In the special cases mentioned above, you play cautiously, preserve as much as possible and hope for runs of terrible luck on the part of the enemy. But outside of those, your chances are good against a wide range of lists. You the tools to go toe to toe with most codexes.
Onto the happy news, your overall strategy is actually quite interesting. In normal match-ups, you simply apply pressure to your opponent and exploit any errors made. The sheer mass of a Tyranid force can be intimidating. The pressure inflicted by your board control makes the opponent react to multiple threats and forces those errors.
The tactic is universally applicable to all armies but the concept of screening is utterly critical to a Tyranid force. This applies both on the squad and army level. Your backfield assets are vulnerable to any decent assault force and must be screened. Your counter-charging units must be screened until they are thrown into the fray. On the wider battlefield, you have the potential to clog large sections of the board. You can also use bait units in a manner few codexes can. When it comes to shaping the battlespace, the Tyranids excel unless they run out of bodies to throw into your path.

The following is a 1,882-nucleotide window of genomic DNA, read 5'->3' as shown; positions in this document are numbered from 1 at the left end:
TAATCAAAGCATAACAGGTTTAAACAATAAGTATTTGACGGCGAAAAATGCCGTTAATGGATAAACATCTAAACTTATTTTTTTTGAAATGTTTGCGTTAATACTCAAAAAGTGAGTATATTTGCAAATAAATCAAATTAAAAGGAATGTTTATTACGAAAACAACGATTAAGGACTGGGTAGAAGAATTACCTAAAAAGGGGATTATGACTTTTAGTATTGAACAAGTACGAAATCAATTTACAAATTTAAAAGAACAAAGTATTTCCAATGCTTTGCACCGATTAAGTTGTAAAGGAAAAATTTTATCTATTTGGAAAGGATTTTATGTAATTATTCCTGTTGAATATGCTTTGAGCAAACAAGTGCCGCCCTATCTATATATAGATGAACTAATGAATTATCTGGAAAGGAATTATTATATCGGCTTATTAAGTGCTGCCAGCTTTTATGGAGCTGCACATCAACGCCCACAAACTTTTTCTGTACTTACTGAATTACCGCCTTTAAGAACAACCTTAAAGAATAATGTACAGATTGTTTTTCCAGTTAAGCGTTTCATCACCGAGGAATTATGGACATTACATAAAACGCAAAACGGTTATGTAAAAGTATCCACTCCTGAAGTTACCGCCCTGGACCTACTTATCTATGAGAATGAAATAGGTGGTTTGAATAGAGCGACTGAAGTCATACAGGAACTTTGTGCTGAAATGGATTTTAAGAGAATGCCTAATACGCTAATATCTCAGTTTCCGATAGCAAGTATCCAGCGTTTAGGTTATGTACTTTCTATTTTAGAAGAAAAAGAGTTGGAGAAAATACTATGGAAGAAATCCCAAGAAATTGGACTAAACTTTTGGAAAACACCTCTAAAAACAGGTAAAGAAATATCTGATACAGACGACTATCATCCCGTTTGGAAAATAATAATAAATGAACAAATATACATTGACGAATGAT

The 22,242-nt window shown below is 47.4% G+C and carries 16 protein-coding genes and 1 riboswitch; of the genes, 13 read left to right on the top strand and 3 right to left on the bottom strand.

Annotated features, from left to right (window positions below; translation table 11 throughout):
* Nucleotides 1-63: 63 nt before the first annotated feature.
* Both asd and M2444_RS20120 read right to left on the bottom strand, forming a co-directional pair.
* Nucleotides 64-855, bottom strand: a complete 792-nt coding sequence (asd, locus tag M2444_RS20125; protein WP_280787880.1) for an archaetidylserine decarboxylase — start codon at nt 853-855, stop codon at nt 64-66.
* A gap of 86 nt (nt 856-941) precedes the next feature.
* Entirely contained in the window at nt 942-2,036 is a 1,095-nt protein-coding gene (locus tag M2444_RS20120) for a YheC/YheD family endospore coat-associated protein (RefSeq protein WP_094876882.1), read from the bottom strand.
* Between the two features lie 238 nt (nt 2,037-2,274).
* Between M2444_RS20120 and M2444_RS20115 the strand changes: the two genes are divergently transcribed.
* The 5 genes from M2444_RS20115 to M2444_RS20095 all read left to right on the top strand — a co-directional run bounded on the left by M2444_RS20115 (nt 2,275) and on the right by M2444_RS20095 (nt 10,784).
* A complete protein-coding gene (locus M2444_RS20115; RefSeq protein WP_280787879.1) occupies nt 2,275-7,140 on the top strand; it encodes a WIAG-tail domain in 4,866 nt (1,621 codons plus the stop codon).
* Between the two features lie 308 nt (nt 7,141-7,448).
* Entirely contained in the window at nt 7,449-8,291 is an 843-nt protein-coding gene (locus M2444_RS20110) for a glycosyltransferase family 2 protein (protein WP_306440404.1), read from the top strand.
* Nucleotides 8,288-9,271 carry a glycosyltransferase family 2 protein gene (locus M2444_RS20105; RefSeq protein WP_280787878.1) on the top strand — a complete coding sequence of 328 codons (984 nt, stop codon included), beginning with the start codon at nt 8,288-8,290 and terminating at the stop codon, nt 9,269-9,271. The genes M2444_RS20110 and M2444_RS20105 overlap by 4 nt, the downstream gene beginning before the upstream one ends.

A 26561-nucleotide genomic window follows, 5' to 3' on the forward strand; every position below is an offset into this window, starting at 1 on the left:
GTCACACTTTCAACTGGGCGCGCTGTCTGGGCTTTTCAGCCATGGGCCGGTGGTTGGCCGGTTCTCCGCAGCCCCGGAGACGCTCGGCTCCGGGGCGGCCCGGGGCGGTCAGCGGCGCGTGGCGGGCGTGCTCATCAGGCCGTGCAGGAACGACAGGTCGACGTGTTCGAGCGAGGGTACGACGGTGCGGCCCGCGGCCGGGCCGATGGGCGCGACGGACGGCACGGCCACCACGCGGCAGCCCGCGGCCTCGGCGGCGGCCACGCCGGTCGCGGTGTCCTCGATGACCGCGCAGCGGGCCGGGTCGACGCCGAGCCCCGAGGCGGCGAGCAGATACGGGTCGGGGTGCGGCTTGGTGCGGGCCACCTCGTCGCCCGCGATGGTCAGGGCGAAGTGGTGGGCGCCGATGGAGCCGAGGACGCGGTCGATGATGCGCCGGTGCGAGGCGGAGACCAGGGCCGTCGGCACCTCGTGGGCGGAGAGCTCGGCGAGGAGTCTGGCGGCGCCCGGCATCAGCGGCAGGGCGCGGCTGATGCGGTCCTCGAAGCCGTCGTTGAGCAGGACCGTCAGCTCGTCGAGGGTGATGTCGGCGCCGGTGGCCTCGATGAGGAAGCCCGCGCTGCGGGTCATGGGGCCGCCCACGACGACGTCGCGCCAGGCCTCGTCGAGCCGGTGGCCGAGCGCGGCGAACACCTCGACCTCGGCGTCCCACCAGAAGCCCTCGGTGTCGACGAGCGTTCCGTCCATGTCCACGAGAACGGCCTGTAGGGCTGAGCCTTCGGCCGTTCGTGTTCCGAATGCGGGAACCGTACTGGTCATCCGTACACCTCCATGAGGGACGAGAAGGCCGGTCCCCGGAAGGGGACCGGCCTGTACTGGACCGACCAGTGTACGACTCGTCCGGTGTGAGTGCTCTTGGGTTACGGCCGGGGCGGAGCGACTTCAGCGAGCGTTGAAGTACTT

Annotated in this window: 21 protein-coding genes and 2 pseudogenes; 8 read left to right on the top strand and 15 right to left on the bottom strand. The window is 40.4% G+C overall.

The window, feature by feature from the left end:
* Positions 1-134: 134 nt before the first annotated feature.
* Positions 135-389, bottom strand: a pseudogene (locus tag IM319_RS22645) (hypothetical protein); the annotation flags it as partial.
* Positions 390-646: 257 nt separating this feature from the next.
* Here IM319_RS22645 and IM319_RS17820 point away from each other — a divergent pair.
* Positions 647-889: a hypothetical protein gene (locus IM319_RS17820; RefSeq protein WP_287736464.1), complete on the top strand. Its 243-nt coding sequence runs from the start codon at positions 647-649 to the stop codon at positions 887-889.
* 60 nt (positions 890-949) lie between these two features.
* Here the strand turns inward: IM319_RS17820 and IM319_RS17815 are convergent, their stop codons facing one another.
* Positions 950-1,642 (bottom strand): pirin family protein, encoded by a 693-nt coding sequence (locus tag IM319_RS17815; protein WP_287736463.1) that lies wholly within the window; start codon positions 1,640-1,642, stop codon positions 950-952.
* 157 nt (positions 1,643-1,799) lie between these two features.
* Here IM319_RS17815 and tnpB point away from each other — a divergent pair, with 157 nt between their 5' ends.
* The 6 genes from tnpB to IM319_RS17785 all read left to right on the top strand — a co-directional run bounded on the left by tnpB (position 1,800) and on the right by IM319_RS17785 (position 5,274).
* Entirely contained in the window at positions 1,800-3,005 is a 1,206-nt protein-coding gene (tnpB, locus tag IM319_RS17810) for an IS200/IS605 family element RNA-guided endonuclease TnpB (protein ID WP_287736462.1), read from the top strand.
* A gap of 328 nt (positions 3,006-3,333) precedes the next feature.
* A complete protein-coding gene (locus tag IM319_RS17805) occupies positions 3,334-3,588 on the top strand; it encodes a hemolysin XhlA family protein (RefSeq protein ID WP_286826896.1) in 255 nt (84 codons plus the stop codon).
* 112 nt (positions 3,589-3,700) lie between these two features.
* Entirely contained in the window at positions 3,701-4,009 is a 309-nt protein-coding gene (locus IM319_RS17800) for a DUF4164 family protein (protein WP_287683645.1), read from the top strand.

The ability to threaten multiple objectives simultaneously is critical as the Tyranids are quite slow. Your axis of attack can be clearly identified as soon as you start plodding in a particular direction. This means that you must commit your forces correctly at deployment, there will be no real chance to recover.
Overall, the codex retains an non-standard playstyle which has its appeal. A well-designed list has a mass to it which can let you bully through smaller forces. The ability to weather two turns of shooting and come out with a larger force is also deeply amusing, when it happens. Throwing unit after unit of termagaunts into Terminator squads and grinding them down through attrition is extremely satisfying. In essence, if you think you’d like being an Imperial Guard Lord Commander, you’d probably enjoy playing Tyranids.